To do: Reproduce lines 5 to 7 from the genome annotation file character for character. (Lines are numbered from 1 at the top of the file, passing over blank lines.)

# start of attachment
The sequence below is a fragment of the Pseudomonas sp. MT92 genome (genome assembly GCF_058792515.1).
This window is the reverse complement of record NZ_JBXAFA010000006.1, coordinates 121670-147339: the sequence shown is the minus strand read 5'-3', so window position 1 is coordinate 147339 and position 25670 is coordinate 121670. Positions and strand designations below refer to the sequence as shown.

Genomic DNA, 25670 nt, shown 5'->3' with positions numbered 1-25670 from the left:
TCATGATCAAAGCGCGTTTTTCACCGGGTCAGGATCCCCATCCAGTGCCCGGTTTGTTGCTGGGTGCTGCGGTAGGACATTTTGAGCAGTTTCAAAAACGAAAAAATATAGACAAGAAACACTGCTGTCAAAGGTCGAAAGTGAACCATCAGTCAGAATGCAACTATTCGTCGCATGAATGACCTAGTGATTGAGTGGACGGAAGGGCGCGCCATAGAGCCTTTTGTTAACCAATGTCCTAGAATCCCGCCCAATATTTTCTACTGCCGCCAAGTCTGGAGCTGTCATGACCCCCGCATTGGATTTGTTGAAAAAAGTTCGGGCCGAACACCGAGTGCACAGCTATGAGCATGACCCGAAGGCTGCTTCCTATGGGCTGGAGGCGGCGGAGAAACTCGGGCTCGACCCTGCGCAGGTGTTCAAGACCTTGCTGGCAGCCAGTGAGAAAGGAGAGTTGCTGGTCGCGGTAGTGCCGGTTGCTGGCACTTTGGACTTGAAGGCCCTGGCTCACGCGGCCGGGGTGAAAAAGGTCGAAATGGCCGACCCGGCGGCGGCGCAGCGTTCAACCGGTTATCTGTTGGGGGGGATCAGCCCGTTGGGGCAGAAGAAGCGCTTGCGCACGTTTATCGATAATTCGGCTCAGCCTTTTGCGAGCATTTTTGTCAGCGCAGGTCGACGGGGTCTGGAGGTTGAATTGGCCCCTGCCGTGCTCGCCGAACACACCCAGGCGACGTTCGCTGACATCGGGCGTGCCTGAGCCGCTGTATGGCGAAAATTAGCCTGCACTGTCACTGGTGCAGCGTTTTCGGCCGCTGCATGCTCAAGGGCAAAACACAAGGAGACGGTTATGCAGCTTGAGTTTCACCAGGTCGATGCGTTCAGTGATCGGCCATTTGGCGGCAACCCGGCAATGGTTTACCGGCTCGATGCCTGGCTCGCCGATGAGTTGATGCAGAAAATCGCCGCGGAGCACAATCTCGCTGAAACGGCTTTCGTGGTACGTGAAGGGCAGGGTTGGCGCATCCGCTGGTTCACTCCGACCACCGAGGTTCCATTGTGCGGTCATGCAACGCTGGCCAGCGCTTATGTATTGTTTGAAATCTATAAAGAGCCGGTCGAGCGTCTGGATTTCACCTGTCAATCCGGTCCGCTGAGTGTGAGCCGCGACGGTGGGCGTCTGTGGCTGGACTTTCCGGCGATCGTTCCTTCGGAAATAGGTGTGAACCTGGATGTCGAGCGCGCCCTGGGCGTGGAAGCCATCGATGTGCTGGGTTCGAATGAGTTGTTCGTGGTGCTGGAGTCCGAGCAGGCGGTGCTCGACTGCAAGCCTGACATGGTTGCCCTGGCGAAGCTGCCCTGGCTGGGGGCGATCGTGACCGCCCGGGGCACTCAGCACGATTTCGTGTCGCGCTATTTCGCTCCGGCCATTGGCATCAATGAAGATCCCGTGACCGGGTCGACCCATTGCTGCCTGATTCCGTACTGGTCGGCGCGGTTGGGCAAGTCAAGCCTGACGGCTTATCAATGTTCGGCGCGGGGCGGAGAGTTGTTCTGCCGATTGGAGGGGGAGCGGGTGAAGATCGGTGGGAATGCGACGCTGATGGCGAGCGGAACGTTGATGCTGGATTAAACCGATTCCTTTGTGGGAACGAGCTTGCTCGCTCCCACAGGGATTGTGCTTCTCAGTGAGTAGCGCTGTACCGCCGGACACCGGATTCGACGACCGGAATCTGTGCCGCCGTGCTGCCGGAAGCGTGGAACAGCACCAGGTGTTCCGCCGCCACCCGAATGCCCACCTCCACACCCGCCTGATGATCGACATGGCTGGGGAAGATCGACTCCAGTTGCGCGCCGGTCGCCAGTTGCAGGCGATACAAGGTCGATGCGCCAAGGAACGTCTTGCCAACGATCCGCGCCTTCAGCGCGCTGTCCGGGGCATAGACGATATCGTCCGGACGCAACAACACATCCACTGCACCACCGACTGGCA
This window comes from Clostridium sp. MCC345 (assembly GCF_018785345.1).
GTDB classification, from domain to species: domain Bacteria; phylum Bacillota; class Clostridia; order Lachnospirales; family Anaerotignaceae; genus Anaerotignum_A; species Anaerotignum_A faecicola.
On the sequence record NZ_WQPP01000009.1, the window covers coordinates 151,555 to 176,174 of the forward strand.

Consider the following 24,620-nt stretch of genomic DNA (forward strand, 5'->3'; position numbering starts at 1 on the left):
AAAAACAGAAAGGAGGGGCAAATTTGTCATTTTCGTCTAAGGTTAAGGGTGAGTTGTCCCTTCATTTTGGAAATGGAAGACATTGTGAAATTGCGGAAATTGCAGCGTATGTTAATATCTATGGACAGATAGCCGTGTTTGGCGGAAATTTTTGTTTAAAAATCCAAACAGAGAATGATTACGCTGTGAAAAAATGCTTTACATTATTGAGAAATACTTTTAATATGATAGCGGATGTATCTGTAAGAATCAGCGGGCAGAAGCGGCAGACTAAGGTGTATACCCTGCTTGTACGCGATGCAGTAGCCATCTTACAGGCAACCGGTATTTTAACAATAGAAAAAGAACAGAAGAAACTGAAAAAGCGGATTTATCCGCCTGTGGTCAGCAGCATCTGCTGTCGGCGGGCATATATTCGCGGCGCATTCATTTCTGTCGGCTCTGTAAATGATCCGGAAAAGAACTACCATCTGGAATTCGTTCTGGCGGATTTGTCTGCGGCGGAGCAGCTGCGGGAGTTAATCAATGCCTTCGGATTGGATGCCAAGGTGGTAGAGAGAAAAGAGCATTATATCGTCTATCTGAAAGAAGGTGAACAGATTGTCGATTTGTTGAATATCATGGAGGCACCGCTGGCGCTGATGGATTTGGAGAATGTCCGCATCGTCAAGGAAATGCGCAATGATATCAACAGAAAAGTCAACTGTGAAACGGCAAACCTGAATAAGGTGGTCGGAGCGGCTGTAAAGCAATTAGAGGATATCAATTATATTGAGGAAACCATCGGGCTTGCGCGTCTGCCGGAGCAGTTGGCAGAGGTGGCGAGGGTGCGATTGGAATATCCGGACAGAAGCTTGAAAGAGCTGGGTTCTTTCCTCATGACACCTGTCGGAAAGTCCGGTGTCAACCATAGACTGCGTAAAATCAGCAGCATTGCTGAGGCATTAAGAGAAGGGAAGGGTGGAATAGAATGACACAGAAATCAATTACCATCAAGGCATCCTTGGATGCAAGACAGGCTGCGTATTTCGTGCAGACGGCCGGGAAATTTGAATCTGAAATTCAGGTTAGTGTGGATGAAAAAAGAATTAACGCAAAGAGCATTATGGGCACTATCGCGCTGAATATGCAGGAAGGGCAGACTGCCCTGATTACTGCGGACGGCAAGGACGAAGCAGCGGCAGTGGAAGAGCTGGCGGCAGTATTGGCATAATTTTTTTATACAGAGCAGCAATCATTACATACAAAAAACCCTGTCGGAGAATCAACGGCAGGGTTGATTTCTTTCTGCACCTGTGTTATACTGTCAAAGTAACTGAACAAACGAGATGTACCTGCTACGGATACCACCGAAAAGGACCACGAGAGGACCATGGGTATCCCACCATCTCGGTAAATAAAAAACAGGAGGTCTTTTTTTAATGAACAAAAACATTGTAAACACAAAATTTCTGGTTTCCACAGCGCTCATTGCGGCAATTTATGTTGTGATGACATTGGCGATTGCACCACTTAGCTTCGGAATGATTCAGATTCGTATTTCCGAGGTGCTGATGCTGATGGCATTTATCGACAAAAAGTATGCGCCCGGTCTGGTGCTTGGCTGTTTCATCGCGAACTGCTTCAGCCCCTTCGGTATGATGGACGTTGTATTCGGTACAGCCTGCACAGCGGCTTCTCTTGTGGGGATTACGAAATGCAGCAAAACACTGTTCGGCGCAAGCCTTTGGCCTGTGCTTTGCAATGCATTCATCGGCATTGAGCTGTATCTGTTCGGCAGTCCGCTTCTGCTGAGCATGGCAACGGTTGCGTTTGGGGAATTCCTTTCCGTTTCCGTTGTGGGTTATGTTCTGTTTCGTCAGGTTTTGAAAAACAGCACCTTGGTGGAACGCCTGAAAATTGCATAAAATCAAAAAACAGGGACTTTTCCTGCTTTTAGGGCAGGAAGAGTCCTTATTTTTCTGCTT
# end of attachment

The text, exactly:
This window comes from Clostridium sp. MCC345 (assembly GCF_018785345.1).
GTDB classification, from domain to species: domain Bacteria; phylum Bacillota; class Clostridia; order Lachnospirales; family Anaerotignaceae; genus Anaerotignum_A; species Anaerotignum_A faecicola.
On the sequence record NZ_WQPP01000009.1, the window covers coordinates 151,555 to 176,174 of the forward strand.